The last I checked, We, The People, set the agenda. Based on Bush's approval rating of about 27%, your agenda isn't going over too well. And, as a political appointee/senior executive/agency head, I EXPECT YOU to solve "complex issues" -- most of which YOU created.

I won't discuss the intelligence aspects of your remarks because someone else already did a great job.

While I have the floor, where is the Privacy Impact Assessment for the ID game you're playing that OMB required you to publich BEFORE you instituted your new policy?

Oh yeah -- where are the full-frontal images?

Scavenger said...

I think the silent majority is, ya know, silent. So, as a member of the silent majority I'd like to pop out of the woodwork for a second to tell you how thrilled I am that a government agency is doing this. A free, open blog in which you really discuss whats going on is unprecedented in government, and the fact that you actually listen to and answer people's questions is incredible. I may not always agree with the TSA's policies, but I think that this blog is a wonderful thing, and I hope the loud minority of idiots doesn't turn you off to continuing to talk to us about whats going on.

Anonymous said...

Abelard: The terrorists on 9/11 all had legitimate IDs.

Me: Not true! I love how arm chair security experts can just make stuff up.

Try reading the 9/11 Commission Report: http://www.9-11commission.gov/report/911Report.pdf

Page 3: Hani Hanjour, Khalid al Mihdhar, and Majed Moqed were flagged by CAPPS.The Hazmi brothers were also selected for extra scrutiny by the airline’s customer service representative at the check-in counter. He did so because one of the brothers did not have photo identification nor could he understand English, and because the agent found both of the passengers to be suspicious.The only consequence of their selection was that their checked bags were held off the plane until it was confirmed that they had boarded the aircraft.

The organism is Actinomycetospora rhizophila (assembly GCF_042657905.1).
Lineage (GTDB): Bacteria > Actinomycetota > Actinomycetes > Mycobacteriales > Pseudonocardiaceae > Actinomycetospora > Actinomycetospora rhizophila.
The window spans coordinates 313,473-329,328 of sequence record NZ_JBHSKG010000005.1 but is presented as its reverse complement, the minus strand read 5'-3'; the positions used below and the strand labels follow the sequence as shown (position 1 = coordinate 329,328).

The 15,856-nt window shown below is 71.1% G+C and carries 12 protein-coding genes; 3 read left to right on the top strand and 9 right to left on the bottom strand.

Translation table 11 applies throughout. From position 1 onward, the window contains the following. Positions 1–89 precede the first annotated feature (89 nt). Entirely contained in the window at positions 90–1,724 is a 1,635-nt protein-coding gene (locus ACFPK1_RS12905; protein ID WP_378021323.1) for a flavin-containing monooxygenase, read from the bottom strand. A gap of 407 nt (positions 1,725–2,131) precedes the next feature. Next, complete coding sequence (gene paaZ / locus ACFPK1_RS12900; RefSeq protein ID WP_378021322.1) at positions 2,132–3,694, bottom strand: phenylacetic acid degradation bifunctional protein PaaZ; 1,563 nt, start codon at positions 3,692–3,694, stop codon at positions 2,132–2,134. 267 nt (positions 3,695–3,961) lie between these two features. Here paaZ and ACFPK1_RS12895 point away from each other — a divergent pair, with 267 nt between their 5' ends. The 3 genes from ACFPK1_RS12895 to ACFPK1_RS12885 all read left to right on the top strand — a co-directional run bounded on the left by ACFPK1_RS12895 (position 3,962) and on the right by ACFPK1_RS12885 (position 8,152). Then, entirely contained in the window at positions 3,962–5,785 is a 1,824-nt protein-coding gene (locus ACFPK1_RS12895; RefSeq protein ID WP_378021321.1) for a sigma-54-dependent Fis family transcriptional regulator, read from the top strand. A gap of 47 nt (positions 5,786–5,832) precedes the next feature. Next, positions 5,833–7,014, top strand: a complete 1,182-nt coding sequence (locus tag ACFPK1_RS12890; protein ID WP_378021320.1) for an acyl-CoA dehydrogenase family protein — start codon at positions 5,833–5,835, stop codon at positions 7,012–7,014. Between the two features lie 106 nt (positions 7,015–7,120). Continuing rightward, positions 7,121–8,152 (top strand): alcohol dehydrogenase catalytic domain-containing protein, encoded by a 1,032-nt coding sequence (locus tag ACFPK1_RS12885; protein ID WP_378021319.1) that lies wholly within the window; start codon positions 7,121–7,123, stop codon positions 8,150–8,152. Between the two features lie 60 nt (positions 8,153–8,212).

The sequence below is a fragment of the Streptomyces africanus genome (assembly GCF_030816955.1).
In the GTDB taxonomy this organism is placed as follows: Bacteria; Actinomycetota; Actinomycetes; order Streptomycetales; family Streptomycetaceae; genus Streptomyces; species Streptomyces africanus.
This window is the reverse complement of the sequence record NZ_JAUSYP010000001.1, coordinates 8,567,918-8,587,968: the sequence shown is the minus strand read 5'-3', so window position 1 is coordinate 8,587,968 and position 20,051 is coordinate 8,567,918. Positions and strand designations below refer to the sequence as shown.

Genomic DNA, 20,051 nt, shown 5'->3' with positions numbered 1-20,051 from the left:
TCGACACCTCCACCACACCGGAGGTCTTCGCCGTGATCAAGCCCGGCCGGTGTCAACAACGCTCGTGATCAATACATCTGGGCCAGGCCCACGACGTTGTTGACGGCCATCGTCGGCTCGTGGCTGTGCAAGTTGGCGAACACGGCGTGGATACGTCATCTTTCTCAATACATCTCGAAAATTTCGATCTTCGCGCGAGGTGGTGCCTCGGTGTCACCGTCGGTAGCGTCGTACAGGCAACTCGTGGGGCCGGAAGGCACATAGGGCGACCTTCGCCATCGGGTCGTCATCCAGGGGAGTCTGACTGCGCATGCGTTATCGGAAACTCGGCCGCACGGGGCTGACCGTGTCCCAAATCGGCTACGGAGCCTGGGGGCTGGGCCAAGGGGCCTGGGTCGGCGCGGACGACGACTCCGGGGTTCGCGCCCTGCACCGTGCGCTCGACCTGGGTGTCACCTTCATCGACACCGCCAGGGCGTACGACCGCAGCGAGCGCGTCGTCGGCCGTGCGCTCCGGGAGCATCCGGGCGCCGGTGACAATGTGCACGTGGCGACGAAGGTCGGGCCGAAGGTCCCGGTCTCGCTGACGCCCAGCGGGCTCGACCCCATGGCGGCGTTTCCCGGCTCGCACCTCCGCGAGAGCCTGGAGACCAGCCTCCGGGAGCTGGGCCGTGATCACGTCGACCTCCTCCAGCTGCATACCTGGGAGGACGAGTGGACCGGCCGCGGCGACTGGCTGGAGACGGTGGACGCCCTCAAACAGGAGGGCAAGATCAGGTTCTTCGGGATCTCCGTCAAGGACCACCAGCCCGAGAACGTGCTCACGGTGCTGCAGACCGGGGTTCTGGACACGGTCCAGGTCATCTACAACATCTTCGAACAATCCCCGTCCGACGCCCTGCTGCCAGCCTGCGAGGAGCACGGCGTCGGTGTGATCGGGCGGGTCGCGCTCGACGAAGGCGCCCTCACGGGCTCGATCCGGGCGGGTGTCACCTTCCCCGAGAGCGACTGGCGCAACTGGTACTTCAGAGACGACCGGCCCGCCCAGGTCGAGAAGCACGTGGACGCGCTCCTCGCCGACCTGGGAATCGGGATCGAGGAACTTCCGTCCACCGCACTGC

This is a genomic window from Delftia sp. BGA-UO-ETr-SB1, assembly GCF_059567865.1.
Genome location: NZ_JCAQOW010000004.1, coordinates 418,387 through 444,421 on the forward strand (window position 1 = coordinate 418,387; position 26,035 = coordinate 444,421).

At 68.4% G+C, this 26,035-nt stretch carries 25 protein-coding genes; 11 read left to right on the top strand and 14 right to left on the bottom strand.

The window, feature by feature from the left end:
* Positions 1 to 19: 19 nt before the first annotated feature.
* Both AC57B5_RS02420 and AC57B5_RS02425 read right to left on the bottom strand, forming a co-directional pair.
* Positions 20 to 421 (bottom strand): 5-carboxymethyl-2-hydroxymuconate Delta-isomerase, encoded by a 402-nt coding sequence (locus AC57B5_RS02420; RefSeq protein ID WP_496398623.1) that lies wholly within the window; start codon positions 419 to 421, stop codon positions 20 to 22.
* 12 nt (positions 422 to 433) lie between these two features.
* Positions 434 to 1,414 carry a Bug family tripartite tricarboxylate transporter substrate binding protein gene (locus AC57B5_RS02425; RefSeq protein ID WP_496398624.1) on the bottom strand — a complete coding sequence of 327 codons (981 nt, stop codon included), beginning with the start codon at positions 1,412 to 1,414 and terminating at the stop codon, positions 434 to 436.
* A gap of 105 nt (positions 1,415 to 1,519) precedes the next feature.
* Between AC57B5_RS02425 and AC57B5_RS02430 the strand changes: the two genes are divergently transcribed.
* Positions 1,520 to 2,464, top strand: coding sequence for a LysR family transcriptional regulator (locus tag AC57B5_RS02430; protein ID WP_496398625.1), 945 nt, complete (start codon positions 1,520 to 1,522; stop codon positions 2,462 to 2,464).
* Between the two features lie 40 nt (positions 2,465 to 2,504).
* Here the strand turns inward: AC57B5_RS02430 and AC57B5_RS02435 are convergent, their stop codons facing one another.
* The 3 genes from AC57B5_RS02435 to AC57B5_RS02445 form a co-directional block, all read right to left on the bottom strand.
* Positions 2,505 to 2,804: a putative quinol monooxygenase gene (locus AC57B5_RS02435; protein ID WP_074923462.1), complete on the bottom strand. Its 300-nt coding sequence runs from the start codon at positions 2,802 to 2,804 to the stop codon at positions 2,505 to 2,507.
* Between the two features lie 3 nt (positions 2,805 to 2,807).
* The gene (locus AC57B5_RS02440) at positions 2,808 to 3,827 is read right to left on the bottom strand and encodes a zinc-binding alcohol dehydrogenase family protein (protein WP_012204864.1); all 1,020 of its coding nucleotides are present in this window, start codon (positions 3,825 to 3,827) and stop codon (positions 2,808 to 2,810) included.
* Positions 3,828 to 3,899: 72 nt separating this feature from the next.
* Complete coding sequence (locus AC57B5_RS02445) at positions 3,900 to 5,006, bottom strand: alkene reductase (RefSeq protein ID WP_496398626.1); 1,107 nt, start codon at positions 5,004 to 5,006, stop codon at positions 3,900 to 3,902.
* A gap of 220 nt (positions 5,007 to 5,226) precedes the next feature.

Page 73: He had met Ramzi Yousef in Pakistan, where they discussed bombing targets in the United States and assembled a “terrorist kit” that included bomb-making
manuals, operations guidance, videotapes advocating terrorist action
against the United States, and false identification documents.

Page 169: KSM and Abu Zubaydah each played key roles in facilitating travel for al
Qaeda operatives. In addition, al Qaeda had an office of passports and host country issues under its security committee. The office was located at the Kandahar airport and was managed by Atef.The committee altered papers,
including passports, visas, and identification cards.

Page 178: Late in the afternoon of December 14, Ressam arrived in Port Angeles.He
waited for all the other cars to depart the ferry, assuming (incorrectly) that the
last car off would draw less scrutiny. Customs officers assigned to the port,
noticing Ressam’s nervousness, referred him to secondary inspection.When
asked for additional identification, Ressam handed the Customs agent a Price
Costco membership card in the same false name as his passport. As that agent
began an initial pat-down, Ressam panicked and tried to run away.

Page 390: All but one of the 9/11 hijackers acquired some form of U.S. identification
document, some by fraud. Acquisition of these forms of identification would
have assisted them in boarding commercial flights, renting cars, and other necessary
activities.